Economics & Finance
• 5 minute read

Spotlight on Marcel Lewandowski: Microfinance in China

By Louisa Wah Hansen

Marcel Lewandowski, an alumni student of CUHK Business School’s MBA program (Class of 2012), is Strategic Director of MicroCred China Limited, a Paris-based micro credit lender with branches in numerous developing nations around the world. Originally from Hamburg, Germany, Lewandowski has been working in the inlands and remote areas of China since 2006. With his specialized knowledge in micro-lending, Lewandowski has contributed substantially to the establishment of this form of financing in the mainland, where farmers and small businesses usually have great difficulty in borrowing small sums of money for expansion. Here is an excerpt from an interview with Lewandowski:

CBK: Did your first exposure to China change your perspective and career path?

ML: Yes. I liked China so much that I started looking at opportunities to live and work there. I enrolled in a four-year program at the University of Bremen, studying business, culture and the Chinese language. During my third year of studies, I went to China, spending half a year in the Sichuan University and half a year in apprenticeship. For three months, I was an intern at the PR and Communications Department of Volkswagen in Beijing. But I realized it wasn’t what I wanted to do. Too many colleagues spoke English and German, but what I really wanted was to speak Chinese!

CBK: What were some of the insights you gained through your work there?

ML: I saw China in a way that most foreigners wouldn’t. For example, I have gained insights into the Chinese local banks, learning how to deal with them, who, in most cases, espouse a very traditional management style. The good thing is, we were welcomed by them and seen as foreigners who had expertise and something new to offer. So we trained them in a strict way to ensure a sustainable system going forward. When I started, there were about 15 loan officers. Within one year, we had 50-60. Traditionally, the hiring was done by guanxi. But we took over the process to make sure only people suited for this job were hired. Our partner banks were actually relieved as they felt they wouldn’t be obliged to hire relatives or friends anymore. We also put into place a strict code of conduct. For example, loan officers are forbidden to receive any gifts from their clients. If they did that, they would be fired, as we didn’t want our clients to think that they had to bribe our officers to get a loan. We wanted to change the mindset of the smaller banks. As a result, some city commercial banks saw a window of opportunity to develop a niche in the market. Why? Because individuals or small businesses would never go to the commercial banks for loans, as these banks usually never catered for the needs of small individual clients and presented a lot of bureaucratic obstacles. So, clients would go to their friends and families instead. There was obviously a vacuum in the field of micro-financing. This is where I and my team came in.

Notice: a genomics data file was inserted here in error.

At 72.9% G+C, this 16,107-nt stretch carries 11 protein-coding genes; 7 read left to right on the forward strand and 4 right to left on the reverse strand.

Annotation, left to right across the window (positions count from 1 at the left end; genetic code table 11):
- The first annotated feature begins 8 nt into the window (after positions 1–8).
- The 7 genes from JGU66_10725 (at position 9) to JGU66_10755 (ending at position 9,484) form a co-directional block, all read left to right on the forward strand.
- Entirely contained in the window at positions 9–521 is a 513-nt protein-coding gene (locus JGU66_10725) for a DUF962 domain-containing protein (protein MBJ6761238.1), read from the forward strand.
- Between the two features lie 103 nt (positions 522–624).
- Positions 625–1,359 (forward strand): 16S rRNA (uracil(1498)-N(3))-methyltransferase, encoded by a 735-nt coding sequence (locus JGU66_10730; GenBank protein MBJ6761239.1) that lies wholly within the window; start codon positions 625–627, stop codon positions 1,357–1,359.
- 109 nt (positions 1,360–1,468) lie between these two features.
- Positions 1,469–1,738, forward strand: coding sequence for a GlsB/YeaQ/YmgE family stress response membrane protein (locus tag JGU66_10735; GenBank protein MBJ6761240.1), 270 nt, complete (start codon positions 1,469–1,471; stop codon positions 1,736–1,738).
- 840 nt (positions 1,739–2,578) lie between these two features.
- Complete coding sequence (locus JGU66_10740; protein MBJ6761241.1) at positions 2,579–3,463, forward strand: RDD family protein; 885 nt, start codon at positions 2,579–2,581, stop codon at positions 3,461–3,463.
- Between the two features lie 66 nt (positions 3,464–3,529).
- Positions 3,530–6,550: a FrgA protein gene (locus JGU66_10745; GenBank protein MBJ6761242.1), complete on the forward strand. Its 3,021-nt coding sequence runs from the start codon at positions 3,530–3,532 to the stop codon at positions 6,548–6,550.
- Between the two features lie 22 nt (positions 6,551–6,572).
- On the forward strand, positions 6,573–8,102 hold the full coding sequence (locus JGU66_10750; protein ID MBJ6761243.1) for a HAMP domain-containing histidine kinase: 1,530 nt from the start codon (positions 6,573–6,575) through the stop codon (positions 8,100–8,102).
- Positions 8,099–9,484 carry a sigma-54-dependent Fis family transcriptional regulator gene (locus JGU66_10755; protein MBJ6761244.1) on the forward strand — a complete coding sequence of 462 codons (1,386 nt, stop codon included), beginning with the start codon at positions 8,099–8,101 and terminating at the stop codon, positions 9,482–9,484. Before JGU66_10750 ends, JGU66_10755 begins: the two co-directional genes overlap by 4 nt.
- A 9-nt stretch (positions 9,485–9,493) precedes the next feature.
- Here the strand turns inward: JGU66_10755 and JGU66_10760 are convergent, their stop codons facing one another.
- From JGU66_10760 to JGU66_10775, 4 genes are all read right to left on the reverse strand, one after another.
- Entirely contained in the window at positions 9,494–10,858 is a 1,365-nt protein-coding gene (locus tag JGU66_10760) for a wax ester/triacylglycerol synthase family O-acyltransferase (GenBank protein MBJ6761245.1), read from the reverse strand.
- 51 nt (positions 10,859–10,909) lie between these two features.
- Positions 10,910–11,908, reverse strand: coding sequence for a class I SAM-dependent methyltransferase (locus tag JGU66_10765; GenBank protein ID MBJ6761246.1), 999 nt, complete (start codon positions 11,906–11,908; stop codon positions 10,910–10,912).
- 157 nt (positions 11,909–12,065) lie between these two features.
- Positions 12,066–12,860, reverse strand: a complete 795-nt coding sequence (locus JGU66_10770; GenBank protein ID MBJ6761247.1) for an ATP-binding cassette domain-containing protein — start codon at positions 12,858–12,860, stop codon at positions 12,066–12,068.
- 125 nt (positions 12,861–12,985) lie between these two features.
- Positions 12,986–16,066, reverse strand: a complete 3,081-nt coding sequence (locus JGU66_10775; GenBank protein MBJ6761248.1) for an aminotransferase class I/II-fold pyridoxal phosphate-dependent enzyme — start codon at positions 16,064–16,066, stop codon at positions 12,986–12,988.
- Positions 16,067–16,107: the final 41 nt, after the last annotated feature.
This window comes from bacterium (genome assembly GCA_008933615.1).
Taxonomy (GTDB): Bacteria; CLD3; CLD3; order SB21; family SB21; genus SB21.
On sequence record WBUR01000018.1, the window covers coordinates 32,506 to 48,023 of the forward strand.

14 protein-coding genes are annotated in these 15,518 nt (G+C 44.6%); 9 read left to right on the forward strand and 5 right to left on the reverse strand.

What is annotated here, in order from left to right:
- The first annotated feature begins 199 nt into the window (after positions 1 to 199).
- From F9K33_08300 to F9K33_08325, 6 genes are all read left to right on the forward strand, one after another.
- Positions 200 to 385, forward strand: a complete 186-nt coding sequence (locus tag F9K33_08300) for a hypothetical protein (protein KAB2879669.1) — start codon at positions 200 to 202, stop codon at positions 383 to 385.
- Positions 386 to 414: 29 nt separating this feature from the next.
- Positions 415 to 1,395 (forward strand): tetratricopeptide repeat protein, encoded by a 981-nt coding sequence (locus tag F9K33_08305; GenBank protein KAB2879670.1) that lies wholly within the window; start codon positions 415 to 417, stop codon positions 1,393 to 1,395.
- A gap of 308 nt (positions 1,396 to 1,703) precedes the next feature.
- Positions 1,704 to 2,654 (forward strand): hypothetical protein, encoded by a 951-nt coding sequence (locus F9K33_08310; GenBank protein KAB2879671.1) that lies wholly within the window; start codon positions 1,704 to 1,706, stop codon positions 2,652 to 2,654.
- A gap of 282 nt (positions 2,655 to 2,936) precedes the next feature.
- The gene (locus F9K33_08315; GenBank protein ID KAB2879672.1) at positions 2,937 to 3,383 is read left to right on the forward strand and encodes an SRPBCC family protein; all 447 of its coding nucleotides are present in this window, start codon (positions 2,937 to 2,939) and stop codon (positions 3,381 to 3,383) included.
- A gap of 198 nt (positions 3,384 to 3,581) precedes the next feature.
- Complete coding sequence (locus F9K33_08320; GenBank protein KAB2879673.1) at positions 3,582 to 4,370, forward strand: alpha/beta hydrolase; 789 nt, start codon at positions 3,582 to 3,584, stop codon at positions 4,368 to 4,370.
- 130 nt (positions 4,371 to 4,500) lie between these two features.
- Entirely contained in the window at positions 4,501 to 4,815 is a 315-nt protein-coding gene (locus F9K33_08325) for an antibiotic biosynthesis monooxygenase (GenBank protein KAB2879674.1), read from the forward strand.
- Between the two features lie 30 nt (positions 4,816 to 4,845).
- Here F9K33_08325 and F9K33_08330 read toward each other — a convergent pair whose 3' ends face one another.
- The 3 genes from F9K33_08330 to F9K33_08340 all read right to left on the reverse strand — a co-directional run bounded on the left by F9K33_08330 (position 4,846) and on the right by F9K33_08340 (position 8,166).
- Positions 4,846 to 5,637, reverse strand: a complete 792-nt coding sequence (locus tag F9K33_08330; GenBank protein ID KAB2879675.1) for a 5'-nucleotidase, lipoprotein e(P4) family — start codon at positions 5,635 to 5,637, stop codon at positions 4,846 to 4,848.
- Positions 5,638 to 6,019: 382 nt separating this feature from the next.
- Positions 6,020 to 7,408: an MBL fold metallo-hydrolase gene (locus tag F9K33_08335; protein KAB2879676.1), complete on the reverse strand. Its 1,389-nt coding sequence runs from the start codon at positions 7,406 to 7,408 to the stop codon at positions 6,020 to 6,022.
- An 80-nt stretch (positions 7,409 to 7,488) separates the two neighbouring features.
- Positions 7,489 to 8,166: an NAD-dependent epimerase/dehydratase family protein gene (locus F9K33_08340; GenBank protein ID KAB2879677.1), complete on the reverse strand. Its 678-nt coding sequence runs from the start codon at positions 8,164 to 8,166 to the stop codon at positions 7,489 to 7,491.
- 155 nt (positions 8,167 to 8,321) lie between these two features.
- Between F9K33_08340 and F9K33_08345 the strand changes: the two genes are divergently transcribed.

CBK: What brought you to Hong Kong after such a great success?

ML: Well, having implemented projects in different provinces of China, I felt that I started to lose interest after having done the same thing for a number of years. In addition, for a foreigner, moving around in the countryside and 4th-tier cities was very strenuous. So I started to look into MBA courses in Greater China. Since Hong Kong is a mix of East and West with a lot of connections with the mainland and at the same time, more of a global vision, I thought, “Why not?” I ended up choosing the Chinese University of Hong Kong Business School as it offered what I wanted: a double concentration in finance and China Business, and the possibility of finishing the degree in one year. I wasn’t looking for a drastic change in terms of industry, but rather, a step up in my career. As luck would have it, at the end of my MBA course, I was approached by my current boss out of the blue—through one of my connections made at the school—and invited me to join his company, MicroCred, to expand its microfinancing business in China.

CBK: What are some of the challenges that MicroCred has faced in China so far?

ML: Due to legal requirements, our funding sources are restricted and we can only operate in specific geographical areas where we hold licenses to operate. As with microfinance all over the world, despite very efficient operations, achieving large scale is the key to achieving commercially sustainable operations, so we need to expand. We have over the years gained the trust of the local authorities. When we explained to the government how these restrictions affect our business, they see that we serve clients that are otherwise excluded from bank financing. So they have given us more and more support and opportunities to expand further.

CBK: Recently, Internet banks have emerged in China. Do you see that as a challenge for your business?

ML: Internet banking will affect the whole financial system, including the microfinance industry. However, for us, this is not going to directly affect our business at this point in time because the Internet banks mostly target clients with a data track record on e-commerce sites such as Taobao and Alibaba. For the smaller clients in the provinces, there is still a lot of businesses offline. While we are looking to incorporate big data into our P2P business model, millions of entrepreneurs still need our service. It is, after all, the grassroots economy we are supporting.

At the end of the day, we are excited about all the developments driven by new technology and business models in the banking sector. Hopefully, all of these will push the entire banking and finance sector to become more inclusive, so that the scope of grassroots finance in China can be expanded.


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